2. Cut down the amount of junk mail you receive by requesting to have your name removed from mailing lists through the Direct Marketing Association. Visit their consumer information site at: www.dmachoice.org.

THE SAMPLE EMAIL LETTER

Note: There’s been an update to this post, please see Day 18 of the 30-Day Green Cat Challenge.

I actually heard from the company that they are working towards greener business practices.  Read their comments to this blog entry.

Dear Drs. Foster and Smith,

I recently received a copy of your catalogue, which prompted me to visit your online store. As a prospective new customer, I was very impressed with the breadth of products you carry as well as the excellent prices you offer to consumers. However, I was very surprised to find a complete lack of any eco-friendly pet products despite your very extensive product offerings. Given the growing demand by consumers for environmentally-friendly products and services, I would expect that Doctors Foster and Smith, as the leading pet supply cataloguer in the U.S. with a history of innovation, would be actively developing sustainable business practices.

I would like to know if a green product policy is currently in development and what other initiatives your company is undertaking to support the environment. Given that this is a rapidly growing market segment with only one small niche competitor, this presents a lucrative opportunity for Doctors Foster and Smith to lead the way and also significantly grow your customer base.

I look forward to hearing about any eco-friendly practices currently underway or in development. I prefer to support green businesses and hope to see some significant changes, in which case, you can count me as a customer.

Sincerely,
[YOUR NAME]
[YOUR ADDRESS OR AT LEAST YOUR CITY AND STATE]
[YOUR PHONE NUMBER AND/OR EMAIL ADDRESS]

Note: Giving your address conveys that you are more “legitimate” and not just filling out some random petition.

Day 14: Shop Local Businesses for Eco-friendly Cat Products — The 30-Day Green Cat Challenge

If you read Day 13 of the 30-Day Green Cat Challenge, you’ll know that after spending about an hour looking for online pet stores devoted to selling eco-friendly cat products, I didn’t find too many options. I couldn’t find a single store that was exclusively for cats, featured only green, natural or sustainable products and that had an emphasis on local and smaller businesses. I proposed it would be a good idea for someone to make one and perhaps because it was late at night, I thought to myself, why not?

So I’ve spent a few hours scouring Amazon for eco-friendly, natural and green cat products to bring you the Green Little Cat Store. Amazon provides an amazing way for smaller companies to reach large audiences at a relatively low cost. Thus, I figured that I could probably find some of those ma/pop businesses that are dedicated to environmental causes. I just started adding cat products and hope to find more eco-friendly gems, especially since this is a growing market.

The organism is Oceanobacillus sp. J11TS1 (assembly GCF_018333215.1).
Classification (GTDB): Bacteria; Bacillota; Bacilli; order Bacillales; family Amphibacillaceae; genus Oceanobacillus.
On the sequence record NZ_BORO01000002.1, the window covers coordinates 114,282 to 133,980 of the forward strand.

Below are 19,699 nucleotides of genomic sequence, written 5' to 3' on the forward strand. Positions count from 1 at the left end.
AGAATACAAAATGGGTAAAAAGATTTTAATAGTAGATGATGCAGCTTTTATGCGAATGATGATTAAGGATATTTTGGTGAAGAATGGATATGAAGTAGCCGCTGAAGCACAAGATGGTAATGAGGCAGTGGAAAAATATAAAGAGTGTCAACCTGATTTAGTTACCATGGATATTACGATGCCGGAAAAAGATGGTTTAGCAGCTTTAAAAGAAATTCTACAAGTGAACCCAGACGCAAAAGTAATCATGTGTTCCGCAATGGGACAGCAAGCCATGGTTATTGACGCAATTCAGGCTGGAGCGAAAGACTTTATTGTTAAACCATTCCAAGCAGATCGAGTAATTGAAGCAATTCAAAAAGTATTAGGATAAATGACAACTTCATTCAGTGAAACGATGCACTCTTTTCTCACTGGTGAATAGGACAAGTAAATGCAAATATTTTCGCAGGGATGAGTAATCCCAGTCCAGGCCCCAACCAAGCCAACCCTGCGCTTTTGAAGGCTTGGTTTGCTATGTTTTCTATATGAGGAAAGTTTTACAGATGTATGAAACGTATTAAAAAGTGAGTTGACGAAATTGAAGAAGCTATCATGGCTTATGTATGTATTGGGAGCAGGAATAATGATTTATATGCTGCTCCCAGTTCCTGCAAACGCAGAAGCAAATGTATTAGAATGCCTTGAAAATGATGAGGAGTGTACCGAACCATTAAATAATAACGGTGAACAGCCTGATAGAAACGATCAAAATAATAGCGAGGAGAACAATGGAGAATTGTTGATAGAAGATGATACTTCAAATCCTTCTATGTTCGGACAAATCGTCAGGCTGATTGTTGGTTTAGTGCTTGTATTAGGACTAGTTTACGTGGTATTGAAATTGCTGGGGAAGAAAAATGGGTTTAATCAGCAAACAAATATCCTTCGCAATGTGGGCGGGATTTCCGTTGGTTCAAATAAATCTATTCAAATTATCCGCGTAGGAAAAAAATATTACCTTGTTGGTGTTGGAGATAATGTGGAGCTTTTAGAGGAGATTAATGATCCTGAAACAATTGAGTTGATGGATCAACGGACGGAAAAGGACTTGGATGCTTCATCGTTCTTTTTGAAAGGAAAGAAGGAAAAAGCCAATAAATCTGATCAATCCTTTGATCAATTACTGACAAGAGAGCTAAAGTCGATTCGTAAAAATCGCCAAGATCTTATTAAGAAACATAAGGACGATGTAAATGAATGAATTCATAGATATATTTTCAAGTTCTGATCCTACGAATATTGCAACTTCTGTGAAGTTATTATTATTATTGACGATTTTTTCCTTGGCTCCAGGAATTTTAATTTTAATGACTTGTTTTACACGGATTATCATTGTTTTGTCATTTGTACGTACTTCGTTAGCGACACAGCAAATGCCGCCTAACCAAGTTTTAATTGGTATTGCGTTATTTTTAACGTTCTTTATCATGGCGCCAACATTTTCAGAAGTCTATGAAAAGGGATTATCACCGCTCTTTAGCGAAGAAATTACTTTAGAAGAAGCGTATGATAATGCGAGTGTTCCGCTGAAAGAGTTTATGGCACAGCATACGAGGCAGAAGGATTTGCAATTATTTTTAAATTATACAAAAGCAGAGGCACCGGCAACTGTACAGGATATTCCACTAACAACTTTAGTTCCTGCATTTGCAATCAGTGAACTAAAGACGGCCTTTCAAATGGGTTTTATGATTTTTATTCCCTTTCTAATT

Feel free to window-shop for ideas or inspiration. I’m a proponent of recycle, reuse and reduce, so before you decide to buy, take a moment to think about whether the product is really necessary or if you can come up with a creative solution from stuff you have on hand. If you find you need to do some shopping, I invite you to check out the Green Little Cat Store.

Day 13: Online Stores for Eco-friendly Cat Products — The 30-Day Green Cat Challenge

I’ve never actually looked around the Internet to look for online stores that specialize in natural and eco-friendly cat products and supplies. It seems like a fun thing to do for today and I might see a great product or be inspired to come up with a homemade version. So, my main criteria are that the store should carry a variety of items and the majority must be natural, sustainable, local and of course green and eco-friendly. Here are some interesting finds, but please note that since I haven’t actually shopped at these stores, I’m not endorsing any stores or products.

1. Only Natural Pet Store

  • This is one of the most comprehensive online stores for pet products. They carry an extensive line from vitamins and homeopathic remedies to toys, food, litter boxes and more. Unlike some stores where Kitty plays second fiddle to Fido, this store gives equal treatment to natural and organic cat products.
  • They carry mostly top brands with a mix of items from smaller companies.
  • As an added bonus, the company is 100% eta-i.org/xanax.html powered by wind.
  • Only Natural Pet Store Website

2. Eco-Pet

  • Looks like a fairly new entry into the enviro-friendly pet products market. Their online store is small, but they seem to focus on more local companies as opposed to carrying just the biggest names out there.
  • They carry eco-friendly products for dogs, cats and birds.
  • Eco-Pet Website

3. All Designer Pet Products

  • A handful of eco-friendly products, but you have to check out these eco-friendly cat scratching posts. They’re the cutest most adorable cardboard scratchers I’ve ever seen. Made in the U.S.A. from 30% recycled materials and they’re 100% recyclable.
  • View the Cat Scratchers

After looking for a couple of hours, I’ve discovered that there aren’t very many options for shopping specifically for eco-friendly cat products. It’s a bit better for dogs, but there’s no single site for one-stop green cat products and supplies. Hmm, what a great business idea for the right person!

HOW YOU CAN TAKE ACTION

  • Today is an armchair activity. Do some window shopping for ideas and inspiration on eco-friendly pet products for your cat. Have fun! 🙂

Green Little Cat is the only blog that's all about eco-friendly ideas for cats and cat lovers. This blog is a labor of love, created by Holly Tse, author of Make Your Own Cat Toys.